One way to write the symbols for yin and yang are a solid line (yang) and a broken line (yin) which could be divided into the four stages of yin and yang and further divided into the eight trigrams (these trigrams are used on the South Korean flag). The symbol shown at the top righthand corner of this page, called Taijitu (太極圖), is another way to show yin and yang. The mostly white portion, being brighter, is yang and the mostly dark portion, being dim, is yin. Each, however, contains the seed of its opposite. Yin and yang are equally important, unlike the typical dualism of good and evil.

The concept is called yin yang, not yang yin, just because the former has a preferred pronunciation in Chinese (see Standard Mandarin – Tones for detail), and the word order has no cultural or philosophical meaning.

Principles

Everything can be described as either yin or yang.

1. Yin and yang are opposites.

Everything has its opposite—although this is never absolute, only comparative. No one thing is completely yin or completely yang. Each contains the seed of its opposite. For example, winter can turn into summer; “what goes up must come down”.

2. Yin and yang are interdependent.

One cannot exist without the other. For example, day cannot exist without night.

3. Yin and yang can be further subdivided into yin and yang.

Any yin or yang aspect can be further subdivided into yin and yang. For example, temperature can be seen as either hot or cold. However, hot can be further divided into warm or burning; cold into cool or icy. Within each spectrum, there is a smaller spectrum; every beginning is a moment in time, and has a beginning and end, just as every hour has a beginning and end.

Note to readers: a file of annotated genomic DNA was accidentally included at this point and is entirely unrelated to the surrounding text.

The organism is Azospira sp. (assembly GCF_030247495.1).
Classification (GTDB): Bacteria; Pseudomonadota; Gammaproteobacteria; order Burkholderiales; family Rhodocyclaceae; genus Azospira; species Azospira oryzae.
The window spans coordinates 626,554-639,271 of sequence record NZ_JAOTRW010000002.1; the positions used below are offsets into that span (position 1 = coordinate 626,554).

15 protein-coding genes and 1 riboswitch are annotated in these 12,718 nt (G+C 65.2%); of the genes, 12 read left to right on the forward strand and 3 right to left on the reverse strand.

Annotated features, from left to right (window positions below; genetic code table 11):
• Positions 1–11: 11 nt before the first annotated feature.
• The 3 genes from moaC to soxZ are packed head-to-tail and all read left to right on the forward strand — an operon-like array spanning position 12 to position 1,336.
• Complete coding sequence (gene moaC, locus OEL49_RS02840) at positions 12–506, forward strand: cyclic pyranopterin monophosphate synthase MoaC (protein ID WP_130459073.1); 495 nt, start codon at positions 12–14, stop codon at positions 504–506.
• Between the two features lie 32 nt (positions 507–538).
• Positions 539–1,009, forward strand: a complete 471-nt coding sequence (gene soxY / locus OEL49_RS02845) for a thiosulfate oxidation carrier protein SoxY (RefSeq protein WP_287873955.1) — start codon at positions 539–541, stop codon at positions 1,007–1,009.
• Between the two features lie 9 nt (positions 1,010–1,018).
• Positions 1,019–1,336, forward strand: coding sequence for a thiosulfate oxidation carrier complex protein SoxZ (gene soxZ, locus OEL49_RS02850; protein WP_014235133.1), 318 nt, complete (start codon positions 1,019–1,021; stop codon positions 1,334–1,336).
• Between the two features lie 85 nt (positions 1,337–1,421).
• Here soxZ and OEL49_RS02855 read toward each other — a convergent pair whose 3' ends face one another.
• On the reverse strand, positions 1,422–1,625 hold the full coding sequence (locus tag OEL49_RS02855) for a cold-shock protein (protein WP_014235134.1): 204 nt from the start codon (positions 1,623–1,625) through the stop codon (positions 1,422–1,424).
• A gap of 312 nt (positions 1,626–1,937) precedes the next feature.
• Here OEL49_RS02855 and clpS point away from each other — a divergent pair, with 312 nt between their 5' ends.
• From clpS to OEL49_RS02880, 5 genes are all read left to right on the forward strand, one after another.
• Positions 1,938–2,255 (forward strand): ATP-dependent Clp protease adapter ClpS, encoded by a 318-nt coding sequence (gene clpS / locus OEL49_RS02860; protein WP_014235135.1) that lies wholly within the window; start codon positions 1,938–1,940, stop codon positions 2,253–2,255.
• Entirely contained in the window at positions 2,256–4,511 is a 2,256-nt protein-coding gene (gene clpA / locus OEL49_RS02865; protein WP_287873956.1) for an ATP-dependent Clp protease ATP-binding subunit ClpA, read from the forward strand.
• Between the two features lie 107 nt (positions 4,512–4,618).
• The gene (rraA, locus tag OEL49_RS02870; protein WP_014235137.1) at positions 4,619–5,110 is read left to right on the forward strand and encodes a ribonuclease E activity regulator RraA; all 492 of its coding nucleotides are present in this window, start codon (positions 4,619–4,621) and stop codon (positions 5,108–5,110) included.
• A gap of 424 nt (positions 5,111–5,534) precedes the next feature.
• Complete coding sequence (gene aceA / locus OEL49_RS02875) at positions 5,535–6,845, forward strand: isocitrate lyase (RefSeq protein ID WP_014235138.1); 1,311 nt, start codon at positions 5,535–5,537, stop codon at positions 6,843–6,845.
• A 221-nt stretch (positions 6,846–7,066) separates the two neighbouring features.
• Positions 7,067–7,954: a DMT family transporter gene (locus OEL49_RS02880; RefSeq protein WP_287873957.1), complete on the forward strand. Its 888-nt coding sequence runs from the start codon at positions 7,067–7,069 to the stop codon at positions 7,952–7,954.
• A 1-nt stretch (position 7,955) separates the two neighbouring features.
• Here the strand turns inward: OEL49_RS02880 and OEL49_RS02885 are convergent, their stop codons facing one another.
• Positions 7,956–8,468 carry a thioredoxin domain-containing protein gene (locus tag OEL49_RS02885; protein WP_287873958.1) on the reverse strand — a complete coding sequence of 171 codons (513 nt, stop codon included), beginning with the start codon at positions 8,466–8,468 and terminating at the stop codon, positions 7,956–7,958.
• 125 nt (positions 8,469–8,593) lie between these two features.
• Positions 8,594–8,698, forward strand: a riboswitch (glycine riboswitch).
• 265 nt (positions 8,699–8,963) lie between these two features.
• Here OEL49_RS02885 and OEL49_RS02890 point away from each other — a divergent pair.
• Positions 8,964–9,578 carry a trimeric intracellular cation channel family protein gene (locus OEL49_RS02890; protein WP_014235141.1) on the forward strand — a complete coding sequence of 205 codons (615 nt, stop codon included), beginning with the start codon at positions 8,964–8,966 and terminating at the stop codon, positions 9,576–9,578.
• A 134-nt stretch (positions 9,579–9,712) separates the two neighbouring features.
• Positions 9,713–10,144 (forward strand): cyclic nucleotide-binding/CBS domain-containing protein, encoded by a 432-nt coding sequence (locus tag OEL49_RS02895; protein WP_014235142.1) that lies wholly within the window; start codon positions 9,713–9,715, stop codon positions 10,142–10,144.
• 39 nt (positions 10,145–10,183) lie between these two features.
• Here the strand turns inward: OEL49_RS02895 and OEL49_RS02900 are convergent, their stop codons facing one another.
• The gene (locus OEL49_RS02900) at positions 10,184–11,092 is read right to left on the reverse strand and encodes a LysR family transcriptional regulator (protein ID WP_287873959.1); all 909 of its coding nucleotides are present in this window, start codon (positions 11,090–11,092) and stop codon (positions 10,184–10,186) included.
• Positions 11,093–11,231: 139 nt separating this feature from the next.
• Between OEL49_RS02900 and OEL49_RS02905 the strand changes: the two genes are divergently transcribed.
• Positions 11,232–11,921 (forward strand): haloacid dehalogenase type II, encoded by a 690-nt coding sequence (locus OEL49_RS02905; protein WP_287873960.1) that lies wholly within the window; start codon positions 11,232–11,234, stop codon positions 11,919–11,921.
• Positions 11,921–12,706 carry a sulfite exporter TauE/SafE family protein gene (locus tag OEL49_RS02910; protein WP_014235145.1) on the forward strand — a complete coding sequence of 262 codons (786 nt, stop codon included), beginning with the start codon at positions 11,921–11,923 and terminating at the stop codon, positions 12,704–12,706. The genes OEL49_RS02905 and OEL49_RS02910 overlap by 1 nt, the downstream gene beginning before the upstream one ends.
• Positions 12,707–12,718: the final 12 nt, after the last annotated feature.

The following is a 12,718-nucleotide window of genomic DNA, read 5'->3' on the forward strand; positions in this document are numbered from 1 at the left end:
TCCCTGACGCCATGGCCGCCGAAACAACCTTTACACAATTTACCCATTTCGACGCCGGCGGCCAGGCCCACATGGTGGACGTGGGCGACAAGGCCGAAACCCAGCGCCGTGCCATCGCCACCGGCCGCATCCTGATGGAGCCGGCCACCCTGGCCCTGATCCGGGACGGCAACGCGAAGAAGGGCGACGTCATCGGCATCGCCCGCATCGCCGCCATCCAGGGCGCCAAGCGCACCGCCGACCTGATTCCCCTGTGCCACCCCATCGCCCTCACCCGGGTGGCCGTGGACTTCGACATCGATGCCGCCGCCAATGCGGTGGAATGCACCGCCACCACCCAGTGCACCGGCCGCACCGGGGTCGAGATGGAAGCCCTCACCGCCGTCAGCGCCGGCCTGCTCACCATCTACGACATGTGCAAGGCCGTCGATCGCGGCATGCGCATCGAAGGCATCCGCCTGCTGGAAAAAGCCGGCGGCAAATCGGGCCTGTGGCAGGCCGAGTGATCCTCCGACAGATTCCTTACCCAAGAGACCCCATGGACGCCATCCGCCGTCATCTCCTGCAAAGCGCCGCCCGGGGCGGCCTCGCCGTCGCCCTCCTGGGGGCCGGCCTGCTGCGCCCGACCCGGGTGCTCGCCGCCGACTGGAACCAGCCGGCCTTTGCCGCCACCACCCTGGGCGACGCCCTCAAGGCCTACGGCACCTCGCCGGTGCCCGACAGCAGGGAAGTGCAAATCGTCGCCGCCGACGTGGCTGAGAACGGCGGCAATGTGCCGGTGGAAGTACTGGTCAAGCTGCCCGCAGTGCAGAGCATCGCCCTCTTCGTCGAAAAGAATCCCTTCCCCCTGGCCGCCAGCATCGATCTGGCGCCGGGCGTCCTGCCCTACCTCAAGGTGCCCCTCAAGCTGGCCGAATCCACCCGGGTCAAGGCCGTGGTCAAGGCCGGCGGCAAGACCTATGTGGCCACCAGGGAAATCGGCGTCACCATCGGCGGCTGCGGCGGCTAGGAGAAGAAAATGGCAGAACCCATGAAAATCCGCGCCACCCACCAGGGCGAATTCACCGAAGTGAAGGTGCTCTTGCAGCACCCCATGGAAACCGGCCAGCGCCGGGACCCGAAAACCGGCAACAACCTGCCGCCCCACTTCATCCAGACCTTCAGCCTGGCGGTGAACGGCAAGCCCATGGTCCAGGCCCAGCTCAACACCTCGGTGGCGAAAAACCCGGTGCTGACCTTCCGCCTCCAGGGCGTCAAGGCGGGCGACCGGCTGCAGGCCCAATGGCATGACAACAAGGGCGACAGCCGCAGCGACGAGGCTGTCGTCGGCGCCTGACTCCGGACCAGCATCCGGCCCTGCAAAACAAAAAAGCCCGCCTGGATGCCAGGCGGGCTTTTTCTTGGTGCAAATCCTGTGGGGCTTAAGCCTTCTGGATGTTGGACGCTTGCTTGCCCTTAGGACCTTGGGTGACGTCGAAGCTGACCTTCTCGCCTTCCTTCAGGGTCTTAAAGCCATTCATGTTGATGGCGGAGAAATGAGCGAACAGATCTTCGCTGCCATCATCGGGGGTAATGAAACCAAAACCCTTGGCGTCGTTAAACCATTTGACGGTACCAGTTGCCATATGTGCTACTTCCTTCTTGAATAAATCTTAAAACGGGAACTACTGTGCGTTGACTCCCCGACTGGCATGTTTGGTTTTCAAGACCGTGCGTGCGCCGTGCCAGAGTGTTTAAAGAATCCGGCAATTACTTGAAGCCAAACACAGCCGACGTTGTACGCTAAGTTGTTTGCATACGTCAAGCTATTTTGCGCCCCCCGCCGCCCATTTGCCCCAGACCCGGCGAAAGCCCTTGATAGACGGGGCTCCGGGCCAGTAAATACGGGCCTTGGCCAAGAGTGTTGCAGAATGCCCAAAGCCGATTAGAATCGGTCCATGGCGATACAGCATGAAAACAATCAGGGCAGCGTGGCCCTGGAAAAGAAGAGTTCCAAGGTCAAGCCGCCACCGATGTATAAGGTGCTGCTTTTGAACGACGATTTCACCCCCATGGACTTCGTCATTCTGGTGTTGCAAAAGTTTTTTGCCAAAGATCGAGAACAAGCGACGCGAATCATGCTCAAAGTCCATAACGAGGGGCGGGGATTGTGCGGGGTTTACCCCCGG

4. Yin and yang consume and support each other.

Yin and yang are usually held in balance—as one increases, the other decreases. However, imbalances can occur. There are four possible imbalances: Excess yin, excess yang, yin deficiency, and yang deficiency. They can again be seen as a pair: by excess of yin there is yang deficiency and vice versa. The imbalance is also a relative factor: the excess of yang “forces” yin to be more “concentrated”.

5. Yin and yang can transform into one another.

At a particular stage, yin can transform into yang and vice versa. For example, night changes into day; warmth cools; life changes to death. However this transformation is relative too. Night and day coexist on Earth at the same time when shown from space.

6. Part of yin is in yang and part of yang is in yin.

The dots in each serve: 1. as a reminder that there are always traces of one in the other. For example, there is always light within the dark (e.g., the stars at night), these qualities are never completely one or the other. 2. as a reminder that absolute extreme side transforms instantly into the opposite, or that the labels yin and yang are conditioned by an observer’s point of view. For example, the hardest stone is easiest to break. This can show that absolute discrimination between the two is artificial.

Notes

– Yin and Yang have also appeared as characters in various stories, representing the direct opposites and complementary nature of the two characters.

– Yin and Yang, in Otogi 2:Immortal Warriors, were two Guardians from the Land of the Dead that blocked the passage to the Land of the Living.

2 thoughts on “Yin and Yang

  1. [BY]onicS says:

    PERTAMAAAAAAAA……..

  2. jipeng says:

    FYI,

    dalam kosa kata cina, ada term:

    manusia yinyang = wadam
    kembar yinyang = kembar satu pasang (cewe+cowo)

    dst…

    btw, skin baru nih?

Leave a Reply

Fill in your details below or click an icon to log in:

WordPress.com Logo

You are commenting using your WordPress.com account. Log Out /  Change )

Google photo

You are commenting using your Google account. Log Out /  Change )

Twitter picture

You are commenting using your Twitter account. Log Out /  Change )

Facebook photo

You are commenting using your Facebook account. Log Out /  Change )

Connecting to %s

This site uses Akismet to reduce spam. Learn how your comment data is processed.

%d bloggers like this: